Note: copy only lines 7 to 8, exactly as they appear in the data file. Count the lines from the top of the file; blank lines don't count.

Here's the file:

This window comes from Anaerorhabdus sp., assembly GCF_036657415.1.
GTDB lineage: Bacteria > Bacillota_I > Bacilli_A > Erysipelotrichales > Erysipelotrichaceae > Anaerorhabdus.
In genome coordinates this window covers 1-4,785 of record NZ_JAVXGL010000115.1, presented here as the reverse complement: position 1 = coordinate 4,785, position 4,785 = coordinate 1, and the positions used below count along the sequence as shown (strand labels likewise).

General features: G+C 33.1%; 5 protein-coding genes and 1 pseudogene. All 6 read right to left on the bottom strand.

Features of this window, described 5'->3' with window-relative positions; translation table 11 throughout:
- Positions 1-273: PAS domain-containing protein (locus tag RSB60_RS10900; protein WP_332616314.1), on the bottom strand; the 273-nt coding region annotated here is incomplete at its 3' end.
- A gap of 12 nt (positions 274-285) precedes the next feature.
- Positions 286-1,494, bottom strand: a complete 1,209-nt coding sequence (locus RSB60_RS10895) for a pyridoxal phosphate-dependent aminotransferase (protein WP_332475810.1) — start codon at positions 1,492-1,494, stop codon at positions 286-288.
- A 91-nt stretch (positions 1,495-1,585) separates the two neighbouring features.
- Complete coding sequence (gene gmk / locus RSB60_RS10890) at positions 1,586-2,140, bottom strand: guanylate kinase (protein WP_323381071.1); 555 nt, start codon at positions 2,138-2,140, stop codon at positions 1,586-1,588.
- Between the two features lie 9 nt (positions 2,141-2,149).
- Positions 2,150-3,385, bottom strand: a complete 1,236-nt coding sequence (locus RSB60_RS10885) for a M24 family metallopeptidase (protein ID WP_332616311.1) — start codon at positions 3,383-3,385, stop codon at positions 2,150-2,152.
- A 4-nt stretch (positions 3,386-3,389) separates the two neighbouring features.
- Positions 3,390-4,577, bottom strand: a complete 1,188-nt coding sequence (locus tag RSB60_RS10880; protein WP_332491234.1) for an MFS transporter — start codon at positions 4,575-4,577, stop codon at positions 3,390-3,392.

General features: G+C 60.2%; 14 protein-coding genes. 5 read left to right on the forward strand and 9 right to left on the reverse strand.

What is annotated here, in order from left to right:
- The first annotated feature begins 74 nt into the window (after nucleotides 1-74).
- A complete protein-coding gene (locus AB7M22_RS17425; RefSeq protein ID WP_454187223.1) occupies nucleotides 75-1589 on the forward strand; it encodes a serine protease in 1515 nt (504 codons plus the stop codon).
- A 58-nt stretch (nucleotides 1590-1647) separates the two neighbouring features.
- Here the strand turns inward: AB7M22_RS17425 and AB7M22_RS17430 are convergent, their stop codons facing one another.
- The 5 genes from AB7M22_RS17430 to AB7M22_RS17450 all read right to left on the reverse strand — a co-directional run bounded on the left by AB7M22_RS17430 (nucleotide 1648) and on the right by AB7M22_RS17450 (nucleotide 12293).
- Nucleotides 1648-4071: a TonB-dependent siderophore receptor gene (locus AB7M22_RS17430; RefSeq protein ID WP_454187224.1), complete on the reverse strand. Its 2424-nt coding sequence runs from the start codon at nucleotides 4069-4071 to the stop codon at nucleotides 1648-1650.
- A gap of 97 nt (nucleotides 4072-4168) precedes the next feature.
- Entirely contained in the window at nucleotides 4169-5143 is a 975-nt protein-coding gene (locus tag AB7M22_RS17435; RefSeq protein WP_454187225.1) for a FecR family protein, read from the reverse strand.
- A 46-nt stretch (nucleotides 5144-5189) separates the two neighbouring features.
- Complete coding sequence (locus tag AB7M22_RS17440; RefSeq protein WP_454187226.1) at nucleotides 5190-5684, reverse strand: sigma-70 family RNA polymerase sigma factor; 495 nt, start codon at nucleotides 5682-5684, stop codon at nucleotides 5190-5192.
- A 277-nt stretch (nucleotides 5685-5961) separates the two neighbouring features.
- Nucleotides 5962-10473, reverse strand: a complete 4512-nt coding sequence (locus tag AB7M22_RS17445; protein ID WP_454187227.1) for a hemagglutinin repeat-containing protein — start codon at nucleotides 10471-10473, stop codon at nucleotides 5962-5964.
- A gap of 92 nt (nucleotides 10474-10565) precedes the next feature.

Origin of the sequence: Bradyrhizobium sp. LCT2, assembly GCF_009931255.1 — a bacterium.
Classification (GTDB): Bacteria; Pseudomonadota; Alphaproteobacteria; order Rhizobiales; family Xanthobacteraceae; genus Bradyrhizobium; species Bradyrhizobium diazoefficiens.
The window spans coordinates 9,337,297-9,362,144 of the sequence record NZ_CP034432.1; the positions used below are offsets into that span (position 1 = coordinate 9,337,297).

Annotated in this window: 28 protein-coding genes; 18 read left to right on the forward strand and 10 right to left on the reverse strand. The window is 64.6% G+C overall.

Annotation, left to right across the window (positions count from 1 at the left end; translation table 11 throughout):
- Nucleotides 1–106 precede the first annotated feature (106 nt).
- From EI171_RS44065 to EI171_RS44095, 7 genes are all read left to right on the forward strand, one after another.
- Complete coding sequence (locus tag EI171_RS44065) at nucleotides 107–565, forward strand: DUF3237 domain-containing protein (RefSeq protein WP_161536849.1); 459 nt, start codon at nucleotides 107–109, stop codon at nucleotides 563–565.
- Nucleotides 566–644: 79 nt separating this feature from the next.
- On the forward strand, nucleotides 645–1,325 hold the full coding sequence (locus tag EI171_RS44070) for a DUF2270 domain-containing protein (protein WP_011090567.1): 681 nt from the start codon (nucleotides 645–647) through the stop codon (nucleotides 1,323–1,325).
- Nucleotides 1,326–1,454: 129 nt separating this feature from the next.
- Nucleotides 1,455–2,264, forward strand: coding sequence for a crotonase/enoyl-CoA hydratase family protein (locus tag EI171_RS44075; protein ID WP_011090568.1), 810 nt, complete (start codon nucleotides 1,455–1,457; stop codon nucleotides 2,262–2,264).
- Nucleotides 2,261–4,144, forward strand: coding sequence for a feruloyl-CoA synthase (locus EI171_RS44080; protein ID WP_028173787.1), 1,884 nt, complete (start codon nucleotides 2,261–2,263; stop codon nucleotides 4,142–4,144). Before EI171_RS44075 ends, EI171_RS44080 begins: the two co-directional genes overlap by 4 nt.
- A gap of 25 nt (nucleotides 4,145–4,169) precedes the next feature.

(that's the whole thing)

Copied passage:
- A gap of 12 nt (positions 274-285) precedes the next feature.
- Positions 286-1,494, bottom strand: a complete 1,209-nt coding sequence (locus RSB60_RS10895) for a pyridoxal phosphate-dependent aminotransferase (protein WP_332475810.1) — start codon at positions 1,492-1,494, stop codon at positions 286-288.